08 August 2013 - 00:00
Review: Peugeot 208 GTi
Is 2013 officially the year of the hot hatch? What is this, the ninth so far?
There have been a few hatches of varying temperatures in the past eight months, that's true, but this one is hotly anticipated, because of its parentage.
Just like the royal baby!
Um, yeah. But can the royal baby accelerate hard and come to a sudden stop?
Maybe, if you -
Stop. The point is that the early-80s 205 GTi was the spiritual granddaddy of the hot hatch. It set hearts aflame with its big (well, big for a small car) 1.9-litre engine shoehorned into a tiny body, with kart-like handling and willingness to maim the unwary; and it earned its stripes with an impressive run of rally wins. It's still a revered car today, beloved for its rawness and directness, like an umbilical cord between the driver and the road.
Wasn't there a 206 GTi and a 207 GTi?
Yes, but no-one talks about them. Think of this as a reboot. It's like Batman Begins - we've all agreed to pretend the earlier versions didn't happen. The 207 GTi in particular, which was the George Clooney Batman in this particular metaphor.
So is the 208 GTi is a return to the 205's greatness, then?
Sort of. Look, you can't make cars like the 205 GTi anymore. There are too many design rules mandating "safety" and "emission laws" and "not being a death trap", plus car buyers these days demand things like air con and power steering, which the 205 lacked.
Enough hedging, mouthy: just tell us what it's like to drive.
It's terrific fun, both on the road and on the track. Even numpties like us can pitch it into hairpins at unreasonable speeds and have it track safely through with a pleasing squeal of tyre pain; and the close-ratio manual 'box means you can push hard out of corners and even set the front wheels spinning in second gear, which is fun if not helpful for lap times. It sprints from nought to the century in 6.8 seconds, which is très sprightly for a wee car. The suspension is firm enough that you feel solid and confident pitching it through bends, but it still soaks up the rough stuff on craptastical country roads. And it even sounds the goods - you won't mistake it for a V8, but there's enough throatiness to make your ears feel like you're going fast.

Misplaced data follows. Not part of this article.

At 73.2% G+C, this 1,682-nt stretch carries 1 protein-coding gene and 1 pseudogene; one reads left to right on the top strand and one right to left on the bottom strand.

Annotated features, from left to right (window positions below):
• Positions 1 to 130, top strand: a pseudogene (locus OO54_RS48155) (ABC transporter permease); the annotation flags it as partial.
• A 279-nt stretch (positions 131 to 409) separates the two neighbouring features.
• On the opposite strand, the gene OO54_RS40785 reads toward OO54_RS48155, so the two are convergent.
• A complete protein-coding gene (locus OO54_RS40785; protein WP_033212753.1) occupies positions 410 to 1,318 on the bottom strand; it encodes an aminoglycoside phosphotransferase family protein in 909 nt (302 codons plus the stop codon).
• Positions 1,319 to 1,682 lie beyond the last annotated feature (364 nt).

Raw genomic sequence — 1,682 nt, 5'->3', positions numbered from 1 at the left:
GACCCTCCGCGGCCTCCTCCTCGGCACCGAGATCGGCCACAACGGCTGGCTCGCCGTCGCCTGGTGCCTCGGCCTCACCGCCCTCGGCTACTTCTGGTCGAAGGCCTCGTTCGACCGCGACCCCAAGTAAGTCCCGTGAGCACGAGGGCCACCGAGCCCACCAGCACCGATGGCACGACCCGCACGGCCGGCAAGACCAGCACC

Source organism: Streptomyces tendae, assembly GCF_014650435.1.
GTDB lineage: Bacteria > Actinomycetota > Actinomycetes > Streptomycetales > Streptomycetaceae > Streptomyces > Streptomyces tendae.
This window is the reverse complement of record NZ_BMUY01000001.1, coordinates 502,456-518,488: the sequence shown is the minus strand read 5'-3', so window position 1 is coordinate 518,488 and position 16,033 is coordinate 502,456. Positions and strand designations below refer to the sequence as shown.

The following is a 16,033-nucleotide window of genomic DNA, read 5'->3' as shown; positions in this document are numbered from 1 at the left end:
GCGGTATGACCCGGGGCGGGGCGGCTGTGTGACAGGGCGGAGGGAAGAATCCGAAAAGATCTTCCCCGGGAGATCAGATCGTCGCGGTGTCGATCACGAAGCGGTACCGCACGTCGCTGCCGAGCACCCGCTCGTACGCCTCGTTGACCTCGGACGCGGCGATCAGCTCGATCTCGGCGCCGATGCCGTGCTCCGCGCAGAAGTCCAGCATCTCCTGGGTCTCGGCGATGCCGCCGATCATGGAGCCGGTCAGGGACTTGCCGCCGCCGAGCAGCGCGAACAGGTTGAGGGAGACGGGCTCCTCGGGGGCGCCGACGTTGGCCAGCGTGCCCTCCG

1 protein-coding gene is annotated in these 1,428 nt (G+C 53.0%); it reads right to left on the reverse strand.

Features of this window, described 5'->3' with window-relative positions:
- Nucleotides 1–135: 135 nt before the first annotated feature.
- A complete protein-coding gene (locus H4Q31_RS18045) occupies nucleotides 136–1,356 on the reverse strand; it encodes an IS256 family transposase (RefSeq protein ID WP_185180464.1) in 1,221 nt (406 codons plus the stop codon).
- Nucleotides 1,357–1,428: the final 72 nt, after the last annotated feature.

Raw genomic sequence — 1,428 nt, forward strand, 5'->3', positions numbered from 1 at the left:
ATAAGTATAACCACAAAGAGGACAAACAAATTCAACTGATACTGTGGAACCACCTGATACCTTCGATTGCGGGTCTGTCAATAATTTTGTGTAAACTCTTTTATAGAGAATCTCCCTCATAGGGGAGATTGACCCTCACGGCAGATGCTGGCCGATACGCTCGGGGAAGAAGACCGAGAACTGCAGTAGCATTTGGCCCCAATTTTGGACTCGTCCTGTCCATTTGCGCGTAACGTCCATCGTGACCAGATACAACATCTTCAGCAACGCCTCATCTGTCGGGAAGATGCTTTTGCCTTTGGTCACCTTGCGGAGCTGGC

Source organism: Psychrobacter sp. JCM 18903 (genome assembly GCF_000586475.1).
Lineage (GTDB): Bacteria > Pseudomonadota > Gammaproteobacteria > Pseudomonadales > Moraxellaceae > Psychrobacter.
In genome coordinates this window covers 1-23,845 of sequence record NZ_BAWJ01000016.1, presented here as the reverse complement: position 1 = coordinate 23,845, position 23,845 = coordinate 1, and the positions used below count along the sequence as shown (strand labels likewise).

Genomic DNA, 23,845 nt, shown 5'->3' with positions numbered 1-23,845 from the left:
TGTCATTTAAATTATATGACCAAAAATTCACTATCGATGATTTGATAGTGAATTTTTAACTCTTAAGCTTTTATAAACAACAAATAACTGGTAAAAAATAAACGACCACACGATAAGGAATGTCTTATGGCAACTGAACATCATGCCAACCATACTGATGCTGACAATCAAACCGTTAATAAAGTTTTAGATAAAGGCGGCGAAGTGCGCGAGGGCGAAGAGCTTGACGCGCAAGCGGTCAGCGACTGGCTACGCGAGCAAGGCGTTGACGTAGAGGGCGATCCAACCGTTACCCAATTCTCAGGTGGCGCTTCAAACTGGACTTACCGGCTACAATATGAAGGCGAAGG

So I should rush out and order one, then?
If you're in the market for a hot hatch, it's a worthy contender. But, and this is where we came in, there's been something of a blizzard of hot hatches this year, and the 208 GTi isn't the cheapest of them - at $29,990, it's at the higher end of the hot hatch market: four grand more than the Fiesta ST, and two grand more than the Polo GTI. On the other hand, the 208 GTi has a leather interior with sat nav (which sets it apart in the micro market); and it has more power than the Fiesta ST and the Polo GTI: the 208 GTi turns out a healthy 147kW from its 1.6-litre turbo four-pot, and engine that - we should probably mention - has been named "Engine of the Year" by Engine Technology International, which is a group of people we hope never to be trapped in the pub with. Still, they know engines, and they rate this one, so smiles all round.
So out of ten, you're giving it...
Eight, for being unashamedly up for hijinks and mischief. And if you're looking to stand out from the crowd it's a good bet because, at that price, we're not expecting it to break sales records.
For the full review, including specs and our official verdict, grab the next issue of TopGear Australia magazine